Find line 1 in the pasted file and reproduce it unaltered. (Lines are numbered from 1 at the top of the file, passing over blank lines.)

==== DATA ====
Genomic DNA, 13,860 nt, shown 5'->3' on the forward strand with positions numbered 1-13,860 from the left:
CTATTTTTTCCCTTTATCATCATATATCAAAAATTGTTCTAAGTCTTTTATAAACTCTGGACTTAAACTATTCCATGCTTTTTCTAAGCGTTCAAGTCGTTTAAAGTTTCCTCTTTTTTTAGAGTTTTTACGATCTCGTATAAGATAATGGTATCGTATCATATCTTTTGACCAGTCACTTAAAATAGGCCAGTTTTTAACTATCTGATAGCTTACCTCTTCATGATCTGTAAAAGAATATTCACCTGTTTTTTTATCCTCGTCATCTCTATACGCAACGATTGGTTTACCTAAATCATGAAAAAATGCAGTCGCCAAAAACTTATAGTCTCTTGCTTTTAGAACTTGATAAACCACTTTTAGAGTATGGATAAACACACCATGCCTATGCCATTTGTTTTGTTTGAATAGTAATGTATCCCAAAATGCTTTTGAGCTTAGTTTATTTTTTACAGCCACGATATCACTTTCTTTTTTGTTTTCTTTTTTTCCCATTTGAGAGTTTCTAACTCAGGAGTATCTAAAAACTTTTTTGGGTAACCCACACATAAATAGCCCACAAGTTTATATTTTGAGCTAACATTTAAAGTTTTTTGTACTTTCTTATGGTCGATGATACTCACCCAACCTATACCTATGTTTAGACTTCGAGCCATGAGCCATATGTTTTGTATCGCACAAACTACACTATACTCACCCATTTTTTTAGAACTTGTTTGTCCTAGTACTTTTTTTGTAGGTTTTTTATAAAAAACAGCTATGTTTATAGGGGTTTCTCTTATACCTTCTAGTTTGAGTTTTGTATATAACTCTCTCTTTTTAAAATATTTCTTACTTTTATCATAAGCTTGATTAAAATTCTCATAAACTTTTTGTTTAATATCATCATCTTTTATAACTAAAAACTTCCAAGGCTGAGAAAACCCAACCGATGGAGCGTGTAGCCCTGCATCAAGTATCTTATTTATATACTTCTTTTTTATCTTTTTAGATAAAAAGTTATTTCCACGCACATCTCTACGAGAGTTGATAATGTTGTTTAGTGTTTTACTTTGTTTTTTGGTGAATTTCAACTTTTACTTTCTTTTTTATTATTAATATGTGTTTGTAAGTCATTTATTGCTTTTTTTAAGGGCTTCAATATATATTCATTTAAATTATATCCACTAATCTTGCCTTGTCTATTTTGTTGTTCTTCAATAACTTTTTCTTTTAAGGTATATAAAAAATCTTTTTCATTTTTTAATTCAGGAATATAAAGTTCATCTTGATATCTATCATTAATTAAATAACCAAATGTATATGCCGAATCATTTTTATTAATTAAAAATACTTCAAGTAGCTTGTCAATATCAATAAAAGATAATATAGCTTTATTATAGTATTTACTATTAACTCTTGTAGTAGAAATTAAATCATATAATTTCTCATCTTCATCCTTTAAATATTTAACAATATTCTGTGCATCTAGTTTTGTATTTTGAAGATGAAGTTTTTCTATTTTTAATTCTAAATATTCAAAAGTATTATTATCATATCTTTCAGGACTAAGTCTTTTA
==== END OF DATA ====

Genomic DNA, 13,860 nt, shown 5'->3' on the forward strand with positions numbered 1-13,860 from the left: